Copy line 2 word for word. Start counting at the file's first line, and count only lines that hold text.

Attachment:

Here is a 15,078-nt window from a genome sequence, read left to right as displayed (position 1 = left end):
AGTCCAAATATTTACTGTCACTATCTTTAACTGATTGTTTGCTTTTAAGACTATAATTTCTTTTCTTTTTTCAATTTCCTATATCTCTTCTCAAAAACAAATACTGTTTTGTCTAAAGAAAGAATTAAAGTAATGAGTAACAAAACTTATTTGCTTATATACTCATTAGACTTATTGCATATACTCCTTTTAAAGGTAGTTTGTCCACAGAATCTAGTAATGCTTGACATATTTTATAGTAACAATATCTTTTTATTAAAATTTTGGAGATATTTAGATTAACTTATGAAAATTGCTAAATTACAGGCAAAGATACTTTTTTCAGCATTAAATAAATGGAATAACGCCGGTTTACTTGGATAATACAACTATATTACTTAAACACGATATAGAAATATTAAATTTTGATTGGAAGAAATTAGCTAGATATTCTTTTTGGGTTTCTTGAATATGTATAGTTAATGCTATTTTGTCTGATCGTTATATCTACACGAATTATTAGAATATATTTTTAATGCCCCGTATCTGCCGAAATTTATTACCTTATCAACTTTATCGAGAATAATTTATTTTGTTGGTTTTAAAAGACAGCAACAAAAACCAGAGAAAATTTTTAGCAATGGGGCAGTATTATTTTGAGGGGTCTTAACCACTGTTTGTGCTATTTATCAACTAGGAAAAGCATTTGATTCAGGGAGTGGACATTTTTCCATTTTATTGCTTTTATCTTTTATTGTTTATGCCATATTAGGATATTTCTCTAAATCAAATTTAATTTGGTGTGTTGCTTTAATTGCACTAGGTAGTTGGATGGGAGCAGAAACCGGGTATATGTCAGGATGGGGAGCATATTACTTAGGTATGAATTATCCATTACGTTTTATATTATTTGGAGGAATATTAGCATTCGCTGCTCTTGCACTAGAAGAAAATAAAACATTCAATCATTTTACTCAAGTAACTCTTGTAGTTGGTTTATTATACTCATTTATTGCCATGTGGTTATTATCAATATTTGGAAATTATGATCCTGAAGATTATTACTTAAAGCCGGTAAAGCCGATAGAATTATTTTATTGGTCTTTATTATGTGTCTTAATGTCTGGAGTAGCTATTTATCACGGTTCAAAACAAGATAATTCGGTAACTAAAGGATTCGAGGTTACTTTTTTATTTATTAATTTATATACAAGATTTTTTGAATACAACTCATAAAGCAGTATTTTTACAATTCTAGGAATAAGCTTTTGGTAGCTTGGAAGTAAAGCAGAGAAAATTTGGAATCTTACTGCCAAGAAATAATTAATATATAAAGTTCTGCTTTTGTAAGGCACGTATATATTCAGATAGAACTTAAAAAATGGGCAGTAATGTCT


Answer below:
AGTCCAAATATTTACTGTCACTATCTTTAACTGATTGTTTGCTTTTAAGACTATAATTTCTTTTCTTTTTTCAATTTCCTATATCTCTTCTCAAAAACAAATACTGTTTTGTCTAAAGAAAGAATTAAAGTAATGAGTAACAAAACTTATTTGCTTATATACTCATTAGACTTATTGCATATACTCCTTTTAAAGGTAGTTTGTCCACAGAATCTAGTAATGCTTGACATATTTTATAGTAACAATATCTTTTTATTAAAATTTTGGAGATATTTAGATTAACTTATGAAAATTGCTAAATTACAGGCAAAGATACTTTTTTCAGCATTAAATAAATGGAATAACGCCGGTTTACTTGGATAATACAACTATATTACTTAAACACGATATAGAAATATTAAATTTTGATTGGAAGAAATTAGCTAGATATTCTTTTTGGGTTTCTTGAATATGTATAGTTAATGCTATTTTGTCTGATCGTTATATCTACACGAATTATTAGAATATATTTTTAATGCCCCGTATCTGCCGAAATTTATTACCTTATCAACTTTATCGAGAATAATTTATTTTGTTGGTTTTAAAAGACAGCAACAAAAACCAGAGAAAATTTTTAGCAATGGGGCAGTATTATTTTGAGGGGTCTTAACCACTGTTTGTGCTATTTATCAACTAGGAAAAGCATTTGATTCAGGGAGTGGACATTTTTCCATTTTATTGCTTTTATCTTTTATTGTTTATGCCATATTAGGATATTTCTCTAAATCAAATTTAATTTGGTGTGTTGCTTTAATTGCACTAGGTAGTTGGATGGGAGCAGAAACCGGGTATATGTCAGGATGGGGAGCATATTACTTAGGTATGAATTATCCATTACGTTTTATATTATTTGGAGGAATATTAGCATTCGCTGCTCTTGCACTAGAAGAAAATAAAACATTCAATCATTTTACTCAAGTAACTCTTGTAGTTGGTTTATTATACTCATTTATTGCCATGTGGTTATTATCAATATTTGGAAATTATGATCCTGAAGATTATTACTTAAAGCCGGTAAAGCCGATAGAATTATTTTATTGGTCTTTATTATGTGTCTTAATGTCTGGAGTAGCTATTTATCACGGTTCAAAACAAGATAATTCGGTAACTAAAGGATTCGAGGTTACTTTTTTATTTATTAATTTATATACAAGATTTTTTGAATACAACTCATAAAGCAGTATTTTTACAATTCTAGGAATAAGCTTTTGGTAGCTTGGAAGTAAAGCAGAGAAAATTTGGAATCTTACTGCCAAGAAATAATTAATATATAAAGTTCTGCTTTTGTAAGGCACGTATATATTCAGATAGAACTTAAAAAATGGGCAGTAATGTCT